When you go to the grocery store, you probably do your best to ensure that
everything most things you put in your cart are healthy.
Some people do that by buying organic, others by scanning the ingredients list. But a lot of us simply look for the word “natural” on food labels as some small assurance that our product isn’t coated in chemicals or artificial nastiness. In fact, most of the people who buy food products carrying that “natural” label believe the item contains no pesticides, no artificial ingredients and no genetically modified organisms.
Well, guess what? The term “natural” doesn’t mean squat. It’s literally a word companies slap on a package to make a product seem more wholesome, but it’s completely unregulated and actually means nothing.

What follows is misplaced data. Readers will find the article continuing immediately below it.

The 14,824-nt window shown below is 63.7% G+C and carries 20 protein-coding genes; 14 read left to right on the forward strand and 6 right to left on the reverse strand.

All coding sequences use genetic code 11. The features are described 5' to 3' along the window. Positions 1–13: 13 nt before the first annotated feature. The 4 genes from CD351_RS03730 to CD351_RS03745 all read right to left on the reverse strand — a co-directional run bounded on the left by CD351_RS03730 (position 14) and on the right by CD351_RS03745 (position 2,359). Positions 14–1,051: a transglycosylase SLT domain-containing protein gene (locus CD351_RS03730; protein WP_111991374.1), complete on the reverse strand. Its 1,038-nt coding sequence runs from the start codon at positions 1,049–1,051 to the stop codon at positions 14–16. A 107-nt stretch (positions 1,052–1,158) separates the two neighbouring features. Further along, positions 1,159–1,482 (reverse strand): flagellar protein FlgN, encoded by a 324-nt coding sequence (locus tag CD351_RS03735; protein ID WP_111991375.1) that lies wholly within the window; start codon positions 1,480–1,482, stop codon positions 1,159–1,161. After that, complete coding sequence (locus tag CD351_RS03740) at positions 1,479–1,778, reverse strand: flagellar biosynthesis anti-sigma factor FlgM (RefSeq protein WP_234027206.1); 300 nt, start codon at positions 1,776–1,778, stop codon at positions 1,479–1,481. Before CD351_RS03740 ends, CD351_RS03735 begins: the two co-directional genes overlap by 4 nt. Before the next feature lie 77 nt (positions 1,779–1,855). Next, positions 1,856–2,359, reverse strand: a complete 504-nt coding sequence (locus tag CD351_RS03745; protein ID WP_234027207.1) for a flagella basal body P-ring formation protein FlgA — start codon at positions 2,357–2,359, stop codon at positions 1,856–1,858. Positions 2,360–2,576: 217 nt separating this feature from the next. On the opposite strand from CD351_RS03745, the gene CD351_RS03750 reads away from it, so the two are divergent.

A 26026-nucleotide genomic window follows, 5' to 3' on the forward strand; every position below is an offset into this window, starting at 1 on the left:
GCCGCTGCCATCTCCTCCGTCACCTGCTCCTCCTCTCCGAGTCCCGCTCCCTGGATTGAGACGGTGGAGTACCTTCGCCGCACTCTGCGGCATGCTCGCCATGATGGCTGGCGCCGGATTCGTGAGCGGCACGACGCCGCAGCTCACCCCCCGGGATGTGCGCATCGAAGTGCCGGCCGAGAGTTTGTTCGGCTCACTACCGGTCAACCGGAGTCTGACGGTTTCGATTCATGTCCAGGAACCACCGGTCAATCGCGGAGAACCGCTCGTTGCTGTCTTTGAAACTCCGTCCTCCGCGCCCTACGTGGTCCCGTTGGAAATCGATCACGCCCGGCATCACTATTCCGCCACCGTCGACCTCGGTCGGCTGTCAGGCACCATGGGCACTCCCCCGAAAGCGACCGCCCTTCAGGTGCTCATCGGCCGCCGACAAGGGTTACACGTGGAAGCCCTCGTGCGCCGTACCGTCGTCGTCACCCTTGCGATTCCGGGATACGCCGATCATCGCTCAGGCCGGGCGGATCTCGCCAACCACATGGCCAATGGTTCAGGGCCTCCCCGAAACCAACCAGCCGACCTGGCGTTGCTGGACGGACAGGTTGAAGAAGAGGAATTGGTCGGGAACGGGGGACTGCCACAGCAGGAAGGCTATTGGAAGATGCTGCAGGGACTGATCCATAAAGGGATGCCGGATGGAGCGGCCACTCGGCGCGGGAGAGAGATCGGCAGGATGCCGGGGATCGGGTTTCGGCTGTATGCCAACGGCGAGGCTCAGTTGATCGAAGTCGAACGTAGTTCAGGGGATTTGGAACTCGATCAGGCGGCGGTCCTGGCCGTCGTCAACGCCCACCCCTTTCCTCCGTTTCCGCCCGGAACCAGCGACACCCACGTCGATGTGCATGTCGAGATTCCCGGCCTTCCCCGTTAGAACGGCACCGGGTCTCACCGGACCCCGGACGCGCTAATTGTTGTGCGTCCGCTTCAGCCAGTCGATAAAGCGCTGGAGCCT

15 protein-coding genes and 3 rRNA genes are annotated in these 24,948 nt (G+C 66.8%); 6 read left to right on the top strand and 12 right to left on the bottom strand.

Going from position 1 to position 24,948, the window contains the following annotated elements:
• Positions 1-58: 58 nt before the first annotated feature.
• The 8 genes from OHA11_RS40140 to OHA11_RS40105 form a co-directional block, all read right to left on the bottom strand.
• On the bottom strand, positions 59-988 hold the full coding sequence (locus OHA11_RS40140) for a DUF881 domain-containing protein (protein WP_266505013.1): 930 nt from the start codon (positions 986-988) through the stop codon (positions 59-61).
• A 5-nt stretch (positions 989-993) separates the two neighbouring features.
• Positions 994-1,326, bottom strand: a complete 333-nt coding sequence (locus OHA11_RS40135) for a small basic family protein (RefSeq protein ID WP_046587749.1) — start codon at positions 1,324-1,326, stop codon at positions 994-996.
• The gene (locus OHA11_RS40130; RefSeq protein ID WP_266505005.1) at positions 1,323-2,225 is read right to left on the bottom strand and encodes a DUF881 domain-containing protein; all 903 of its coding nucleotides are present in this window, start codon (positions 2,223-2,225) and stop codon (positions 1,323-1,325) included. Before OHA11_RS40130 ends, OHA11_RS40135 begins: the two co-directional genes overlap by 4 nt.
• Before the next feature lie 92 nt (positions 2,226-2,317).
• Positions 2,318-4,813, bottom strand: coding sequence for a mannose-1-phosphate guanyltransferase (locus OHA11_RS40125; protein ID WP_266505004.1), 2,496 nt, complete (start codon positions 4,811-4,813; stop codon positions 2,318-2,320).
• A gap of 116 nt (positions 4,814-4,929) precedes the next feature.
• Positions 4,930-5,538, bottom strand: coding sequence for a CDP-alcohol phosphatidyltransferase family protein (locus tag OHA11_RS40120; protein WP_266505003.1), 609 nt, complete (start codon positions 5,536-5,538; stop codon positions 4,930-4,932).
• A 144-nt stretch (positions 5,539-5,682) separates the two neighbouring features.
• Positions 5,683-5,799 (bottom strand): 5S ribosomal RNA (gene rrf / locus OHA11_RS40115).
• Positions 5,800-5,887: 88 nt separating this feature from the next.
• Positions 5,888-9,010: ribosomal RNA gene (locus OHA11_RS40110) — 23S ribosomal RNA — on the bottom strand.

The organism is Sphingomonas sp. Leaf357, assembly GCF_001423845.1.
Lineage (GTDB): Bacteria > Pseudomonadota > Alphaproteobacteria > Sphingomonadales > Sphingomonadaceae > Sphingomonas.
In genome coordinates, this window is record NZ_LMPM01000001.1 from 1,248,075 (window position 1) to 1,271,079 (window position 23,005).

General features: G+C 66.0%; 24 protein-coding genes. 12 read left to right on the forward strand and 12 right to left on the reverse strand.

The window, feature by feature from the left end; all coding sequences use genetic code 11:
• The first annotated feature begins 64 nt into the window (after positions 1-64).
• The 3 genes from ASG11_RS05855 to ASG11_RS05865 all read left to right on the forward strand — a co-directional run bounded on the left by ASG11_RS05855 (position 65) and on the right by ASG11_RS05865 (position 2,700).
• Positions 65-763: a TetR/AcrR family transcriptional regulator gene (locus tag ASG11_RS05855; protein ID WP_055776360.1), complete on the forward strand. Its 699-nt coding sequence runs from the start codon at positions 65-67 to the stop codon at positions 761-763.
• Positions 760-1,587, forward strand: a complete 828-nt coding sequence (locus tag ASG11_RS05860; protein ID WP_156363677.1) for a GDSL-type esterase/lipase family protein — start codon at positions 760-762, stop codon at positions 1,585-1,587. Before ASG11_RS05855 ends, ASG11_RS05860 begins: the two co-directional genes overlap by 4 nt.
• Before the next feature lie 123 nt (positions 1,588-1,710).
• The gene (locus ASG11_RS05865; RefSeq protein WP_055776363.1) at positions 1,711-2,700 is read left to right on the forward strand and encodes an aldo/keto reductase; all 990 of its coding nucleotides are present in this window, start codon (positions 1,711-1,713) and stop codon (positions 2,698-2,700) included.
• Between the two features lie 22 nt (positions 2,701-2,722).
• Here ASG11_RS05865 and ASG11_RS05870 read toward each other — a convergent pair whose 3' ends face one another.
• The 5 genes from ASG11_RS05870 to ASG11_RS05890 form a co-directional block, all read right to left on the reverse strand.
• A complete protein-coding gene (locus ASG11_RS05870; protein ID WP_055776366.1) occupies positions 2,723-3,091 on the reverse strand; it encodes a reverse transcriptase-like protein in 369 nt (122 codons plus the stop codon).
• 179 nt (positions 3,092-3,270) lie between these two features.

“Without oversight or a legal definition, the ‘natural’ label can be little more than a marketing tool that can fool consumers,” Urvashi Rangan from Consumer Reports said.
So what labels can you trust? The “organic” label is regulated by the government. And if a package says the product is “100 per cent whole wheat”, for example, then it is in fact entirely made of whole wheat. Packages that say “contains” whole wheat are probably the ones you should consider putting back on the shelf.